Half hearted and half baked: the government’s new food strategyBMJ 2022; 377 doi: https://doi.org/10.1136/bmj.o1520 (Published 22 June 2022) Cite this as: BMJ 2022;377:o1520
- Martin White, professor of population health research
- MRC Epidemiology Unit, University of Cambridge, UK
The government’s new food strategy for England1 is its response to an independent review led by Henry Dimbleby, non-executive director of the Department for Environment, Farming and Rural Affairs.2 Dimbleby’s review provided a penetrating analysis of the seemingly intractable problems of the food system, showing that it is possible to envision transformation in the interests of both human and planetary health. The review framed the challenges as arising from system failures and explored multiple domains including health, local and global environments, employment, education, and the economy. It showed the wide ranging external costs of the food system—including health effects mediated by unhealthy diets as well as pollution, climate change, low wages, inequalities, and food insecurity. Dimbleby concluded with 14 policy recommendations grounded in pragmatic and economic realities, encompassing fiscal and regulatory levers, subsidies, and incentives for industry.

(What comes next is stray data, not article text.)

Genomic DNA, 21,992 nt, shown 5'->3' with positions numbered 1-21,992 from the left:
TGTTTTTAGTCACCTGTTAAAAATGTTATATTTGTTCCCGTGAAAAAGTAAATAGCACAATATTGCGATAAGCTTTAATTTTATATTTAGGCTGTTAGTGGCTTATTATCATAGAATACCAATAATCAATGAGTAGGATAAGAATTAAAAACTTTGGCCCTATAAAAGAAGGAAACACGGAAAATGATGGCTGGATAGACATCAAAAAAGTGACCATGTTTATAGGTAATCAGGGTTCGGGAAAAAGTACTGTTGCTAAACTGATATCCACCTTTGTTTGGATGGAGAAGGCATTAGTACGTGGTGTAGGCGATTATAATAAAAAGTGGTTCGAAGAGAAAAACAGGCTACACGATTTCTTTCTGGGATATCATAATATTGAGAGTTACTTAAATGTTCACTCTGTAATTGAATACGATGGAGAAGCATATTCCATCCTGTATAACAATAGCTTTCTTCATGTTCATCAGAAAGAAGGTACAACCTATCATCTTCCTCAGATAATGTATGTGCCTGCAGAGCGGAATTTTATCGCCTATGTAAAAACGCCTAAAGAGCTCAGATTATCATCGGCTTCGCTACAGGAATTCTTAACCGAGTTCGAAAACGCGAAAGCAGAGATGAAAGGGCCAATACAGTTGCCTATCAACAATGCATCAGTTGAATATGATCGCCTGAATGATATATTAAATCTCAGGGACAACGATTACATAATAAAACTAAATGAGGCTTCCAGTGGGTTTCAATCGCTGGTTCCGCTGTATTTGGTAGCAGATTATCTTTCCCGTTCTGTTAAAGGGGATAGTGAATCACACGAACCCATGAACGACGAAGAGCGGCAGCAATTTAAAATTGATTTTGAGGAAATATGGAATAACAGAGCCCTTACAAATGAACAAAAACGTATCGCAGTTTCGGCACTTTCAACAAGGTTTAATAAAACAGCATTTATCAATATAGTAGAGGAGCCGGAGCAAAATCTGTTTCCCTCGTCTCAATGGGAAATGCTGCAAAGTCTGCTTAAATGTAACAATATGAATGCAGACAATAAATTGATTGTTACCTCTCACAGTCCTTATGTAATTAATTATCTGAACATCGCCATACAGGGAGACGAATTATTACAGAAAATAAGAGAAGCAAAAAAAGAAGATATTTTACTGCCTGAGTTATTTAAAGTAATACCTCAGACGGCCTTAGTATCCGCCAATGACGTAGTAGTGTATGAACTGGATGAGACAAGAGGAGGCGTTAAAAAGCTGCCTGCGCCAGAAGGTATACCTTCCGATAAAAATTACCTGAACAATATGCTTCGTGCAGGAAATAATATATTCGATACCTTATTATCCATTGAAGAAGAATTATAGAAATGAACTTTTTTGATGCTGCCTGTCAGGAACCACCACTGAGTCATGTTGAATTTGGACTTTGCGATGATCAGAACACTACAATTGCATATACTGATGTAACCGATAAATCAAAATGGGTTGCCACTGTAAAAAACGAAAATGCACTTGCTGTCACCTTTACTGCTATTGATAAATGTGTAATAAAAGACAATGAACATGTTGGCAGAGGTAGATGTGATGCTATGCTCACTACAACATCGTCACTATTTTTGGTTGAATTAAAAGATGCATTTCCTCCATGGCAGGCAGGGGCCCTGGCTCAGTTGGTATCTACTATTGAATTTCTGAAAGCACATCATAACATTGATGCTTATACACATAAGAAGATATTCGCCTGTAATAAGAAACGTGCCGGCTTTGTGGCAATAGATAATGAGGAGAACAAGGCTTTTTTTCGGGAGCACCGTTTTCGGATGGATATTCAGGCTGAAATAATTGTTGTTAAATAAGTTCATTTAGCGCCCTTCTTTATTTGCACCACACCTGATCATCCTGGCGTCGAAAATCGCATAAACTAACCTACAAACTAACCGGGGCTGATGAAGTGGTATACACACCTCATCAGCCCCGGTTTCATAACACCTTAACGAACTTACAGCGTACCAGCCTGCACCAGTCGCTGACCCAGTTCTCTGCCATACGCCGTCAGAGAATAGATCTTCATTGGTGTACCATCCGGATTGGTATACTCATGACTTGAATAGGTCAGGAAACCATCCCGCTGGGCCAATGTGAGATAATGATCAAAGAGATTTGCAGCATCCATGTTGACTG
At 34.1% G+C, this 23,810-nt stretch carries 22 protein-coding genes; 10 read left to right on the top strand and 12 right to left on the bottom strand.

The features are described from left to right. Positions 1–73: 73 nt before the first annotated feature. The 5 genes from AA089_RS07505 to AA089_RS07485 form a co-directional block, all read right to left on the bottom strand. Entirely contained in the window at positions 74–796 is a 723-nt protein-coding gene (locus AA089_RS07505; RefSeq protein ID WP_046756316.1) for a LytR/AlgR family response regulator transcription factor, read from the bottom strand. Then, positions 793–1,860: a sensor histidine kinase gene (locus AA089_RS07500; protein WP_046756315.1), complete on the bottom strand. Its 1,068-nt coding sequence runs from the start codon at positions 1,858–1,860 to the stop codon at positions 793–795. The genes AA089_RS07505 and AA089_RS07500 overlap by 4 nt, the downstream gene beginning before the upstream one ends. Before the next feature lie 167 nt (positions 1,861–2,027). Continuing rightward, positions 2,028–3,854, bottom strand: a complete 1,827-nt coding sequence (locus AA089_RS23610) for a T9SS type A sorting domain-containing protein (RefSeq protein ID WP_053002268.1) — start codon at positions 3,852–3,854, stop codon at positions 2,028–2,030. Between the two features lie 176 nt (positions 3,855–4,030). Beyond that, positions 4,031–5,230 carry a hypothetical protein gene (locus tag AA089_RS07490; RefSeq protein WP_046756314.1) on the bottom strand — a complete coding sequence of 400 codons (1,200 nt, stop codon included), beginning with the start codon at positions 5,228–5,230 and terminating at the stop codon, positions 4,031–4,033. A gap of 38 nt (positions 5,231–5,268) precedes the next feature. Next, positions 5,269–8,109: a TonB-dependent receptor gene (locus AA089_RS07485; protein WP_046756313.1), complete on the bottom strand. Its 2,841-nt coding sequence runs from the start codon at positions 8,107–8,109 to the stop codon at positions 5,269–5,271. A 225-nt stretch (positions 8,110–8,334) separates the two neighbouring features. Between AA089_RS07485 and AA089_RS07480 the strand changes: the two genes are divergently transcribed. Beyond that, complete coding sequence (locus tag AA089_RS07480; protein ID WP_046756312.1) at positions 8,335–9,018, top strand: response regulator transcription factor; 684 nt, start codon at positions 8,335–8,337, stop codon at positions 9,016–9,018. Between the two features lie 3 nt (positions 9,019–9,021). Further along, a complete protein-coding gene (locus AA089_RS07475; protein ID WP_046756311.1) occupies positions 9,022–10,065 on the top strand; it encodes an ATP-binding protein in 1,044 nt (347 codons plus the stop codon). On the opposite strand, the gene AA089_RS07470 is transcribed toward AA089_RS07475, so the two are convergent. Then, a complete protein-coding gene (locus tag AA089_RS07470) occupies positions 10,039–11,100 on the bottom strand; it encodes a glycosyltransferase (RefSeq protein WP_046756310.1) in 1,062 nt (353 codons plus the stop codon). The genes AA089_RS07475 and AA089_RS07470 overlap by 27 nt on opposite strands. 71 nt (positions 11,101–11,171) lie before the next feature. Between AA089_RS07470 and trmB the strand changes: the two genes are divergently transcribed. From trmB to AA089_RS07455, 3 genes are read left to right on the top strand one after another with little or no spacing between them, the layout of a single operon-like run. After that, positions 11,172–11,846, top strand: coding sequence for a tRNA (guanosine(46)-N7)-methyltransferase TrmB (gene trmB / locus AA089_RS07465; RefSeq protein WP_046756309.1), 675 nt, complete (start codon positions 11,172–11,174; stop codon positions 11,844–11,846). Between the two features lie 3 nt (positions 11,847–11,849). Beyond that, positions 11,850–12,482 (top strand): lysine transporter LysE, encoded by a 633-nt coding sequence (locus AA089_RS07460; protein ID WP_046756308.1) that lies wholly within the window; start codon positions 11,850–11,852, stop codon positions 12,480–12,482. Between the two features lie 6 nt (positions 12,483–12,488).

The resulting government food strategy, published on 13 June 2022, is a disappointing response, particularly from a public health perspective. While acknowledging the work of Dimbleby and his team, the food strategy offers several alternative framings, positioning the …
Log in using your username and password
Log in through your institution
Subscribe from £173 *
Subscribe and get access to all BMJ articles, and much more.
* For online subscription
Access this article for 1 day for:
£38 / $45 / €42 (excludes VAT)
You can download a PDF version for your personal record.